[0037] FIG. 3 is a timeline diagram that shows a sequence of four BT coexistence intervals 54-57. Time in the diagram extends from left to right. Each of the BT coexistence intervals includes a first part (BT slot numbers 5 and 6) that is usable for Bluetooth communication. Each of the coexistence intervals also includes a second part (BT slot numbers 1-4) that is not used for Bluetooth communication. The WLAN transceiver circuitry can use this second part of each coexistence interval to communicate WLAN information. As time proceeds from left to right in the diagram, the WLAN transceiver circuitry may communicate WLAN information during the second part of the first coexistence interval, then the Bluetooth transceiver circuitry may communicate Bluetooth information in the first part of the first coexistence interval, then the WLAN transceiver circuitry may communicate WLAN information in the second part of the second coexistence interval, then the Bluetooth transceiver circuitry may communicate Bluetooth information in the first part of the second coexistence interval, and so forth back and forth in time-multiplexed fashion.

[0038] FIG. 4 is a more detailed diagram of a BT coexistence interval 58. BT coexistence interval 58 is representative of any one of the coexistence intervals 54-57 of FIG. 3. As indicated by FIG. 4, the coexistence interval is 3.75 milliseconds long and involves six BT slots. The BT slots are numbered one to six. The second part 59 of the coexistence interval is the subinterval used for WLAN communications. Second part 59 involves slot numbers one, two, three and four. The first part 60 of the coexistence interval is the subinterval used for Bluetooth communications. First part 60 involves slot numbers five and six.

[0039] The WLAN transceiver circuitry in the cellular telephone 2 maintains a timing mechanism usable to determine when the beginning of each second part 59 occurs and when the ending of each second part 59 occurs. It is important that the WLAN transceiver circuitry not be using the antenna 23 when the Bluetooth transceiver is to start using the antenna 23 at the beginning of slot number 5. To prevent the WLAN AP 8 from transmitting downlink data packets for such a long duration that the WLAN transmissions extend into slot number 5, downlink data packets are requested individually one at a time from the AP using the Power Save Poll mechanism in the WLAN power save mode. The WLAN transceiver circuitry in the cellular telephone 2 is referred to as a WLAN station, or simply the "STA". The STA requests that the AP 8 send one downlink data packet back to the STA by transmitting a PS-Poll transmission to the AP. The AP responds by sending the requested downlink data packet to the STA. The STA responds that the data packet was successfully received by sending the AP an Acknowledgement (ACK). The STA does not send out any PS-Poll communications within a Guard Interval (GI) 61 amount of time of the end 62 of the second part 59 of the coexistence interval 58. If the GI is of the same time duration as the time required to complete the next AP downlink data packet communication, then the STA not issuing a PS-Poll within the guard time serves to allow downlink data packet communications to occur if enough time remains until the end 62 of the second part 59, but does not prompt an additional downlink data packet communication if there is not enough time remaining for such an additional communication to be completed before the end 62 of the second part 59.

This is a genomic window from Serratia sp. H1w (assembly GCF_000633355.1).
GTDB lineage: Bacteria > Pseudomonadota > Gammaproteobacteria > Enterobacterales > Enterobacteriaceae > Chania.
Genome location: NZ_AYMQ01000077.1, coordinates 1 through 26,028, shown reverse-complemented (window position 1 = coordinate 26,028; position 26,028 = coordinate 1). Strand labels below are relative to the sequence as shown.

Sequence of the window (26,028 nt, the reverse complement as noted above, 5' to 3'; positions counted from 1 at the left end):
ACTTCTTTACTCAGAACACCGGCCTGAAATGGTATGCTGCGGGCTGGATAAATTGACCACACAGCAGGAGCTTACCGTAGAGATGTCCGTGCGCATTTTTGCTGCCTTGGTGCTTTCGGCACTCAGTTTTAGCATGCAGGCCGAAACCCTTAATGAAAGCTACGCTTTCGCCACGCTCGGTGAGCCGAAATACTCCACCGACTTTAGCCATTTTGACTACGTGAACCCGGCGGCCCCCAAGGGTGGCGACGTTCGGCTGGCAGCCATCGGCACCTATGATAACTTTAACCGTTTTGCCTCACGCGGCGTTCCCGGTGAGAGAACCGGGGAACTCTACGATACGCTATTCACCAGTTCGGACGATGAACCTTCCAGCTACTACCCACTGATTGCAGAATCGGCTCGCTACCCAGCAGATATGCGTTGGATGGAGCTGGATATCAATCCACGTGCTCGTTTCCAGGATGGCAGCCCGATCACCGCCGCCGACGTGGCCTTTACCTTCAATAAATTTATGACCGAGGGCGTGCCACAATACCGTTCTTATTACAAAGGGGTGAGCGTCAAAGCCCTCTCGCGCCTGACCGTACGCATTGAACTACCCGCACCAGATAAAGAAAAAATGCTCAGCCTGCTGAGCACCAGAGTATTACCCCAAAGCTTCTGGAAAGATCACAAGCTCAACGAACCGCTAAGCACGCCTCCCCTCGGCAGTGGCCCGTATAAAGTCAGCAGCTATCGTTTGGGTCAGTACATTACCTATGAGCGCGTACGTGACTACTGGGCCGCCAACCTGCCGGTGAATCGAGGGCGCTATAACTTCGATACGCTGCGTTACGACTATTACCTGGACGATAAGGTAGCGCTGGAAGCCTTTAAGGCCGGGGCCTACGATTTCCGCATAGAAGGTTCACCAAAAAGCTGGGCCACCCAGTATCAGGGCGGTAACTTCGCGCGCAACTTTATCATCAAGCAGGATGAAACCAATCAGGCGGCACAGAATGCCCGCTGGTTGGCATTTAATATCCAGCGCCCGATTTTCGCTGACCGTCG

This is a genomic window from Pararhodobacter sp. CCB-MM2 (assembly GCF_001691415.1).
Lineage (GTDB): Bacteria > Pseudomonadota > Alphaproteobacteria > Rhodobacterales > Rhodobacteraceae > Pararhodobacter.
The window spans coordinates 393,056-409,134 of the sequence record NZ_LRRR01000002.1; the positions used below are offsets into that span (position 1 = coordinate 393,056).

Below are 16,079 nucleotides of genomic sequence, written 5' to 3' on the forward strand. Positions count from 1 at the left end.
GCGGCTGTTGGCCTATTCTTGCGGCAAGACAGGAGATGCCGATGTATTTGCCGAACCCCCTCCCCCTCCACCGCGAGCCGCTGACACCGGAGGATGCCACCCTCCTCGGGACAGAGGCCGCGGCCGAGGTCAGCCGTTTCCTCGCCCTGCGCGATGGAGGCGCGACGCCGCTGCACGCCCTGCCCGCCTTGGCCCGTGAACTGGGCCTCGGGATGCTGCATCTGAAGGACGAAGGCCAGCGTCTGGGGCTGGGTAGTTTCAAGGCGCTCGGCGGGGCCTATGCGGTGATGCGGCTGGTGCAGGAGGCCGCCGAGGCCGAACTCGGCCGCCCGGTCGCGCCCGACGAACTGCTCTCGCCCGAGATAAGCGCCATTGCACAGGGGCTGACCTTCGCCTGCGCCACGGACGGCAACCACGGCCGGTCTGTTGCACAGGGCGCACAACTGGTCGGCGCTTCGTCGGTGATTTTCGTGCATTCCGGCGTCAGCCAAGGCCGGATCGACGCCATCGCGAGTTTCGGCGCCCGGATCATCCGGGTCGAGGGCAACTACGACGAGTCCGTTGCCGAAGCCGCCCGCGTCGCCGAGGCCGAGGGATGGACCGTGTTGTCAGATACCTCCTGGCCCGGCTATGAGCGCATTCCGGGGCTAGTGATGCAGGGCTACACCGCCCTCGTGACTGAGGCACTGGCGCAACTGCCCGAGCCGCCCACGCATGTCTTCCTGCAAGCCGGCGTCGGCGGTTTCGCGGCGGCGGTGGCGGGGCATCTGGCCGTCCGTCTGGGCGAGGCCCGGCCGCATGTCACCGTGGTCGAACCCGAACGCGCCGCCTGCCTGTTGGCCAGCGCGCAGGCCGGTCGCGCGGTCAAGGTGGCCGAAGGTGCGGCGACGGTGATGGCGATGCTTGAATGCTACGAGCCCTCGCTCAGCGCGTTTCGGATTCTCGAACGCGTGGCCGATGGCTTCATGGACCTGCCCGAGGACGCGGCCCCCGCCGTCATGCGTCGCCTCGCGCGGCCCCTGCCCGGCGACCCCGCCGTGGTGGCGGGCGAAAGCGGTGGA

[0040] In the specific example of FIG. 4, communication of a first WLAN downlink data packet involves the STA sending a PS-Poll frame 63 to the AP 8. The AP 8 responds by transmitting back the requested data packet 64. The STA receives the downlink data packet 64 and indicates it successfully received the data by transmitting back to the AP an ACK 65. The duration from the time when the transmitting of the PS-Poll starts (as indicated by arrow 66) until the time when the transmitting of the ACK starts (as indicated by arrow 67) is referred to as an "AP response time" 70. The AP response time can vary from the communication of downlink data packet to downlink data packet. The STA makes a measurement of the AP response time, thereby generating a corresponding value that is referred to here as a Response Time Measurement Value (RTMV). The RTMV for AP response time 70 is identified in FIG. 4 by reference numeral 71. The RTMV is indicative of the duration of the AP response time 70. The duration of each AP response time is measured and recorded in this way. The resulting RTMVs are used, as described further below, by the STA to determine when to update the GI and to determine what value the updated GI will have. In the diagram of FIG. 4, second PS-Poll 73 is sent to the AP. The AP responds by sending back a second AP downlink data packet 72. Receipt of the second AP downlink data packet 72 is acknowledged by the STA sending a second ACK 74. The Bluetooth master makes a transmission 75 in BT slot #5 and the Bluetooth slave makes a transmission 76 in BT slot #6. The WLAN STA in the cellular telephone 2 does not initiate communication of WLAN downlink data packets from the AP once the current time is within a GI of the end 62 of the end of the second part 59 of the coexistence interval.